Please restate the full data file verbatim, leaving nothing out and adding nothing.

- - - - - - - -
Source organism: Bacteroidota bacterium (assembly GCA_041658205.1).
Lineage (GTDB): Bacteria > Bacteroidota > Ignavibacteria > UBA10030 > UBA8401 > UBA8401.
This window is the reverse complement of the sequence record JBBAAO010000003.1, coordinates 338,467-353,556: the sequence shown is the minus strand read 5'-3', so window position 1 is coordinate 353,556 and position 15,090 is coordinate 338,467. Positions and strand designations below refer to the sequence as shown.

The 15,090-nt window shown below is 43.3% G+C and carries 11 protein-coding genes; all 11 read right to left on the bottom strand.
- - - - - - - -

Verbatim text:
Source organism: Bacteroidota bacterium (assembly GCA_041658205.1).
Lineage (GTDB): Bacteria > Bacteroidota > Ignavibacteria > UBA10030 > UBA8401 > UBA8401.
This window is the reverse complement of the sequence record JBBAAO010000003.1, coordinates 338,467-353,556: the sequence shown is the minus strand read 5'-3', so window position 1 is coordinate 353,556 and position 15,090 is coordinate 338,467. Positions and strand designations below refer to the sequence as shown.

The 15,090-nt window shown below is 43.3% G+C and carries 11 protein-coding genes; all 11 read right to left on the bottom strand.